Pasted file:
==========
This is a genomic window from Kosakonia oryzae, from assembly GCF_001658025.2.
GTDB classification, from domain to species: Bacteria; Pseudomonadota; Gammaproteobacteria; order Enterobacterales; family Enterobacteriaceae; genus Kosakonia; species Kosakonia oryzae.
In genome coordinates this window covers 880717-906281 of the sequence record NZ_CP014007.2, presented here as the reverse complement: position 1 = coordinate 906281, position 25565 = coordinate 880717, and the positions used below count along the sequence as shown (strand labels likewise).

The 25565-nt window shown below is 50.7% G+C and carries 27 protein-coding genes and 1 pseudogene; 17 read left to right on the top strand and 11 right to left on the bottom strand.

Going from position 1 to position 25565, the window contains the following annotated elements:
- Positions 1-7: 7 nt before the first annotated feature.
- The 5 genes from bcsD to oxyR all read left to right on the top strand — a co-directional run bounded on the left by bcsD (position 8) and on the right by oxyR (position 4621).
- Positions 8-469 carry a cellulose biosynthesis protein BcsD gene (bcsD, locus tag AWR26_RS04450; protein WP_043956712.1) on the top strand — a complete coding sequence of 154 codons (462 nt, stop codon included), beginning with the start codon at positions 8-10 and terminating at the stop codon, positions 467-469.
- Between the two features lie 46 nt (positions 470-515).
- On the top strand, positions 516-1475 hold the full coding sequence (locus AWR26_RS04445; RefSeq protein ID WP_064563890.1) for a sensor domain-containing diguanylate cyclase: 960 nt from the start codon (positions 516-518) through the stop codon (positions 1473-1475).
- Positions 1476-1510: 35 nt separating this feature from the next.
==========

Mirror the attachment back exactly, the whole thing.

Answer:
This is a genomic window from Kosakonia oryzae, from assembly GCF_001658025.2.
GTDB classification, from domain to species: Bacteria; Pseudomonadota; Gammaproteobacteria; order Enterobacterales; family Enterobacteriaceae; genus Kosakonia; species Kosakonia oryzae.
In genome coordinates this window covers 880717-906281 of the sequence record NZ_CP014007.2, presented here as the reverse complement: position 1 = coordinate 906281, position 25565 = coordinate 880717, and the positions used below count along the sequence as shown (strand labels likewise).

The 25565-nt window shown below is 50.7% G+C and carries 27 protein-coding genes and 1 pseudogene; 17 read left to right on the top strand and 11 right to left on the bottom strand.

Going from position 1 to position 25565, the window contains the following annotated elements:
- Positions 1-7: 7 nt before the first annotated feature.
- The 5 genes from bcsD to oxyR all read left to right on the top strand — a co-directional run bounded on the left by bcsD (position 8) and on the right by oxyR (position 4621).
- Positions 8-469 carry a cellulose biosynthesis protein BcsD gene (bcsD, locus tag AWR26_RS04450; protein WP_043956712.1) on the top strand — a complete coding sequence of 154 codons (462 nt, stop codon included), beginning with the start codon at positions 8-10 and terminating at the stop codon, positions 467-469.
- Between the two features lie 46 nt (positions 470-515).
- On the top strand, positions 516-1475 hold the full coding sequence (locus AWR26_RS04445; RefSeq protein ID WP_064563890.1) for a sensor domain-containing diguanylate cyclase: 960 nt from the start codon (positions 516-518) through the stop codon (positions 1473-1475).
- Positions 1476-1510: 35 nt separating this feature from the next.